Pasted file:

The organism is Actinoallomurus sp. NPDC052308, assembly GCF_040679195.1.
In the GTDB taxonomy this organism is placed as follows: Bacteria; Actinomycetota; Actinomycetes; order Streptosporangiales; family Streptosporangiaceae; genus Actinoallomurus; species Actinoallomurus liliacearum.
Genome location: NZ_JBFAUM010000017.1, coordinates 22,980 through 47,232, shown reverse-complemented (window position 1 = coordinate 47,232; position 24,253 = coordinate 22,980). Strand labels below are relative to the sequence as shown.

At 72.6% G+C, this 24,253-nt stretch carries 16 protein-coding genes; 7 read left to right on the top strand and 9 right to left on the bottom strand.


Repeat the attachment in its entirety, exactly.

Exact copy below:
The organism is Actinoallomurus sp. NPDC052308, assembly GCF_040679195.1.
In the GTDB taxonomy this organism is placed as follows: Bacteria; Actinomycetota; Actinomycetes; order Streptosporangiales; family Streptosporangiaceae; genus Actinoallomurus; species Actinoallomurus liliacearum.
Genome location: NZ_JBFAUM010000017.1, coordinates 22,980 through 47,232, shown reverse-complemented (window position 1 = coordinate 47,232; position 24,253 = coordinate 22,980). Strand labels below are relative to the sequence as shown.

At 72.6% G+C, this 24,253-nt stretch carries 16 protein-coding genes; 7 read left to right on the top strand and 9 right to left on the bottom strand.